Portfolio

Morgan Stanley reports record Q2 on trading boom

By Sean Farrell

Date: Thursday 16 Jul 2020

Morgan Stanley reports record Q2 on trading boom

(Sharecast News) - Morgan Stanley's second-quarter profit jumped 45% to a record as volatile markets caused business to boom at the US investment bank's trading division.
Net income for the three months to the end of June rose to $3.2bn (£2.6bn) from $2.2bn a year earlier as revenue jumped 30% to $13.4bn. Earnings per share increased to to $1.96 from $1.23, beating the consensus forecast of $1.12 a share.

Like other US banks Morgan Stanley increased its provision for credit losses, raising the charge by 26% to $1.2bn from a year earlier but the charge fell to $239m from $407m the previous quarter. The provision was more than offset by a $2.3bn increase in revenue from sales and trading, driven by fixed income and reflecting markets that swung wildly during the quarter.

Revenue from investment banking rose 39% to $2.1bn as companies raised debt and equity to strengthen balance sheets during the coronavirus emergency. Advisory income fell to $462m from $506m as mergers and acquisition activity reduced. Revenue from wealth management and investment management were little changed.

Chief Executive James Gorman said: "The second quarter tested [our] model and we performed exceedingly well, delivering record results. This builds on the momentum of a very strong first quarter, while more than 90% of our employees continue to work from home, demonstrating the ongoing operational resilience of our platform."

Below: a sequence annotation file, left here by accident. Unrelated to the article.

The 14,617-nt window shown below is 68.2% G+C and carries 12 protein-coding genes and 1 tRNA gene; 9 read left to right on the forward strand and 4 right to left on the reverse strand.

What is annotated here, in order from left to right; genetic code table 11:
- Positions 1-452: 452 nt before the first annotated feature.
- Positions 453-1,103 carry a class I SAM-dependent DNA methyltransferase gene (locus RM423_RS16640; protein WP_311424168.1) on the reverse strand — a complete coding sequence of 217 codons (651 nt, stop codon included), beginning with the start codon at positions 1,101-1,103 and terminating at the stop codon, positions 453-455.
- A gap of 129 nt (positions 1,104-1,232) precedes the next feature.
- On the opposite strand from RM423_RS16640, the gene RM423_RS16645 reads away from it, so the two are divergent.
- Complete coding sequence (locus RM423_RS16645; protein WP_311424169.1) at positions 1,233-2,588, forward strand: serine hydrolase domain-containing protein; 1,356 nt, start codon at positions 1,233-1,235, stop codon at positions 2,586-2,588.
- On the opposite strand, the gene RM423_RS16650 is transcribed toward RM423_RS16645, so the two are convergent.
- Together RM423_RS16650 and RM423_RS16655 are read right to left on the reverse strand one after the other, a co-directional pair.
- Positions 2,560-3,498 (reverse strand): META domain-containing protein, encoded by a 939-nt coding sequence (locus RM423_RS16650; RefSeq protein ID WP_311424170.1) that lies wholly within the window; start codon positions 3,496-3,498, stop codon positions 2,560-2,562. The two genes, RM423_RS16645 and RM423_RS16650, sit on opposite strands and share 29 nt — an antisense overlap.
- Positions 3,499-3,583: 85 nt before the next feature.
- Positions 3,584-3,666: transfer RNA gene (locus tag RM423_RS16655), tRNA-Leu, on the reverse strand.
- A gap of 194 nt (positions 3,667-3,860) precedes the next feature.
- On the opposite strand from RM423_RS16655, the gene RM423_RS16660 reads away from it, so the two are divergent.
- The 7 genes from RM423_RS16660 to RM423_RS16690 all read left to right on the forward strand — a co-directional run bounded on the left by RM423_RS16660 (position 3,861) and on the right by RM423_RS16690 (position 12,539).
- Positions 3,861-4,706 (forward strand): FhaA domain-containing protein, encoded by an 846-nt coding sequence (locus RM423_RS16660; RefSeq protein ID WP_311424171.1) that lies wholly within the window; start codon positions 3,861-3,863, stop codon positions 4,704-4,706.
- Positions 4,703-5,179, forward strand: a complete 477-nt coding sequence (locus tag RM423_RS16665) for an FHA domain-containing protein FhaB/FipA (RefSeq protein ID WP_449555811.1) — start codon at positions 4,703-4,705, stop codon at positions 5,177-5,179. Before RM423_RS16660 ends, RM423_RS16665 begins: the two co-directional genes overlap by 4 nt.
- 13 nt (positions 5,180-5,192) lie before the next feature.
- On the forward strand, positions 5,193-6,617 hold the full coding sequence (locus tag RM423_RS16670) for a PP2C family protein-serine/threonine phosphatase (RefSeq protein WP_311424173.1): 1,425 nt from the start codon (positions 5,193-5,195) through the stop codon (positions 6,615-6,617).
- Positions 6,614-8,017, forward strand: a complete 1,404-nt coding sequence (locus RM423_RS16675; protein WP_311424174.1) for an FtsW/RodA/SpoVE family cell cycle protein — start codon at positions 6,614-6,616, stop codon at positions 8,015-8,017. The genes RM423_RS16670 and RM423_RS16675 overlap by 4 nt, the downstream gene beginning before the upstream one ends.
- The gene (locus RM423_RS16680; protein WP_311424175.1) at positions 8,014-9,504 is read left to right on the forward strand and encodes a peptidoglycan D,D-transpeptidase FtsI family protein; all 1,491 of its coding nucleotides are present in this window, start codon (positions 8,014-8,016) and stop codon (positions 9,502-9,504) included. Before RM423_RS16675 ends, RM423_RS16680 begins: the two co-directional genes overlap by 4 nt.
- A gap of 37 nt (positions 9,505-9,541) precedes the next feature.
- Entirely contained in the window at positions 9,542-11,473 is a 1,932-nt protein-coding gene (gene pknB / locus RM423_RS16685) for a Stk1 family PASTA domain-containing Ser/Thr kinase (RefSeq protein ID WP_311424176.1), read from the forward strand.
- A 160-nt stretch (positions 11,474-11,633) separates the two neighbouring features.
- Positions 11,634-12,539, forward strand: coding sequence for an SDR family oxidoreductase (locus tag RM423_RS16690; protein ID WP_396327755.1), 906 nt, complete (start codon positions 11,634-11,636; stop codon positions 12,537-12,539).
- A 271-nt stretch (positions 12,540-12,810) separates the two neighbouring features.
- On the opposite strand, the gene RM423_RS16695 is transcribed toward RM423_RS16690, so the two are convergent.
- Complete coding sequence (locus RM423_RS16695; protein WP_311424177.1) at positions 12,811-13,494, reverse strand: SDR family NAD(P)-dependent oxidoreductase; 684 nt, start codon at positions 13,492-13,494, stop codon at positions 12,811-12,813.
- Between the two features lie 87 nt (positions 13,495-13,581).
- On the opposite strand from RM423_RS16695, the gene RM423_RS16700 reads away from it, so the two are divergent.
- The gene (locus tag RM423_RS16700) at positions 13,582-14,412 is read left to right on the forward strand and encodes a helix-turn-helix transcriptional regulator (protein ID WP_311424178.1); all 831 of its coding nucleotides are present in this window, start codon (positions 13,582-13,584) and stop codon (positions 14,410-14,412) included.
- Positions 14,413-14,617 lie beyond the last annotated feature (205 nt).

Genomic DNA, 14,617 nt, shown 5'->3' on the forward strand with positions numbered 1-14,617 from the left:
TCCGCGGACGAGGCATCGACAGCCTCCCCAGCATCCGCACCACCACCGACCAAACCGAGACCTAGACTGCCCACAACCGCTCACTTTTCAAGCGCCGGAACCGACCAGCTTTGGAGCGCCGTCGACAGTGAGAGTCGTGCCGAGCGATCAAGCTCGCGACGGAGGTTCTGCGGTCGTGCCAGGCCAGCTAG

Morgan Stanley follows Goldman Sachs and JP Morgan in reporting bumper results fuelled by frantic trading by clients seeking to reposition their investments as markets swung according to the impact of Covid-19. Companies also raised large amounts of funding to bolster their finances during the crisis.

Bank of America's markets business also performed well but it reported second-profit profit cut in half on Thursday as its consumer bank took a big loan loss charge in expectation of big defaults during the recession. JP Morgan's consumer business was hit by rising credit provisions but its profit rose because of strong trading profit.

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